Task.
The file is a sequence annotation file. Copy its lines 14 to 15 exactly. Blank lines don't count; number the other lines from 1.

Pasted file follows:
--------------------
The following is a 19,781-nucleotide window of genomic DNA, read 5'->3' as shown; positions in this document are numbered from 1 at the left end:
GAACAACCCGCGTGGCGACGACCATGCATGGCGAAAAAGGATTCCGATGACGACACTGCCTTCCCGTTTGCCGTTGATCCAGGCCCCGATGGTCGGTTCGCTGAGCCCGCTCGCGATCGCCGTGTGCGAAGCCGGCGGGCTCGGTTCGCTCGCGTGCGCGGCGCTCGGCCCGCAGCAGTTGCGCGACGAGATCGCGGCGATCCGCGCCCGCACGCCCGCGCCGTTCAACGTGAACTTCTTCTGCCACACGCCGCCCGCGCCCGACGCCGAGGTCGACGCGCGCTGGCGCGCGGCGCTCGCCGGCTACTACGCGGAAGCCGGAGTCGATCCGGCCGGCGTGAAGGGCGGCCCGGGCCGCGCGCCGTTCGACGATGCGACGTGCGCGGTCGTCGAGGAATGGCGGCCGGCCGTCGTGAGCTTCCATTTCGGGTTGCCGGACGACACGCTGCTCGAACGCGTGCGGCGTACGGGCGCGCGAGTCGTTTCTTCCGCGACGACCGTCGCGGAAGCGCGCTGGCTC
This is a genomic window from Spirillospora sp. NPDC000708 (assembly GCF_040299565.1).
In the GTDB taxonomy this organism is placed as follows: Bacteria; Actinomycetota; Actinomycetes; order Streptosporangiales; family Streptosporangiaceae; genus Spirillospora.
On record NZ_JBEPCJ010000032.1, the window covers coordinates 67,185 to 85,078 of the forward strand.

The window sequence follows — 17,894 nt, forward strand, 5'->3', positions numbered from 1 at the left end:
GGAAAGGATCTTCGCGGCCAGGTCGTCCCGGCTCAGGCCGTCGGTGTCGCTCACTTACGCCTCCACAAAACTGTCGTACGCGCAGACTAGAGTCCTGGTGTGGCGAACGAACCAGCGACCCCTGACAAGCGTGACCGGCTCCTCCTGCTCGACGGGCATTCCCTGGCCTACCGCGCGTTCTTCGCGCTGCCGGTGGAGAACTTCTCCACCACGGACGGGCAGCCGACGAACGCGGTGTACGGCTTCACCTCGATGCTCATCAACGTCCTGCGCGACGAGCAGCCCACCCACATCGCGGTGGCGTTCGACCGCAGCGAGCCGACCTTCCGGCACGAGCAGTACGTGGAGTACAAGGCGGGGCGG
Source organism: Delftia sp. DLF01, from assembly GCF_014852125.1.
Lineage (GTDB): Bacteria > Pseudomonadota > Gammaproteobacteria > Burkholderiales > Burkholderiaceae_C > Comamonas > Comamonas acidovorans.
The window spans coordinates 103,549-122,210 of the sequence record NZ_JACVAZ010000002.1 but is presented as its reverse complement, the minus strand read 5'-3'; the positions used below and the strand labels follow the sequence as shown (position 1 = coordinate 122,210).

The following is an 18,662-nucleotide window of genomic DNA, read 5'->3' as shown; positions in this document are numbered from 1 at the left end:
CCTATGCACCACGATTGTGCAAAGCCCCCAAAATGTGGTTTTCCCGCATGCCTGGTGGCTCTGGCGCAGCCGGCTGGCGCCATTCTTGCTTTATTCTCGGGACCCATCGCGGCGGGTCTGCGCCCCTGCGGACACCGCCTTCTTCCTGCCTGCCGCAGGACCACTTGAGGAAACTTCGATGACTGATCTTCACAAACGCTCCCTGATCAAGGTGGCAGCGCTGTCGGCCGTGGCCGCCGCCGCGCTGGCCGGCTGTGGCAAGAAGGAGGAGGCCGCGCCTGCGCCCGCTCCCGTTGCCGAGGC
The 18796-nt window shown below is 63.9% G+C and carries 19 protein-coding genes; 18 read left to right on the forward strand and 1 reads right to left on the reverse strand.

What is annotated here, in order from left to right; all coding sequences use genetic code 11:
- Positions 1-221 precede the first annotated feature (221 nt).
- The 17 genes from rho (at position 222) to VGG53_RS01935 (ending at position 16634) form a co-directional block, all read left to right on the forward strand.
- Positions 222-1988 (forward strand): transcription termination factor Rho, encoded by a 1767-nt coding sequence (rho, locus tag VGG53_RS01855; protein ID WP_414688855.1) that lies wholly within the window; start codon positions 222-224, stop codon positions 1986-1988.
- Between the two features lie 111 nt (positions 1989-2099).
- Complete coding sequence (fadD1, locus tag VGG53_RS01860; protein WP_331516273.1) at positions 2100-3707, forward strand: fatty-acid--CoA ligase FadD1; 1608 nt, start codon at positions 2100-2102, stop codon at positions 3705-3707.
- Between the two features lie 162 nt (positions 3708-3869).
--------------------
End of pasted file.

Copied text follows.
What is annotated here, in order from left to right; all coding sequences use genetic code 11:
- Positions 1-221 precede the first annotated feature (221 nt).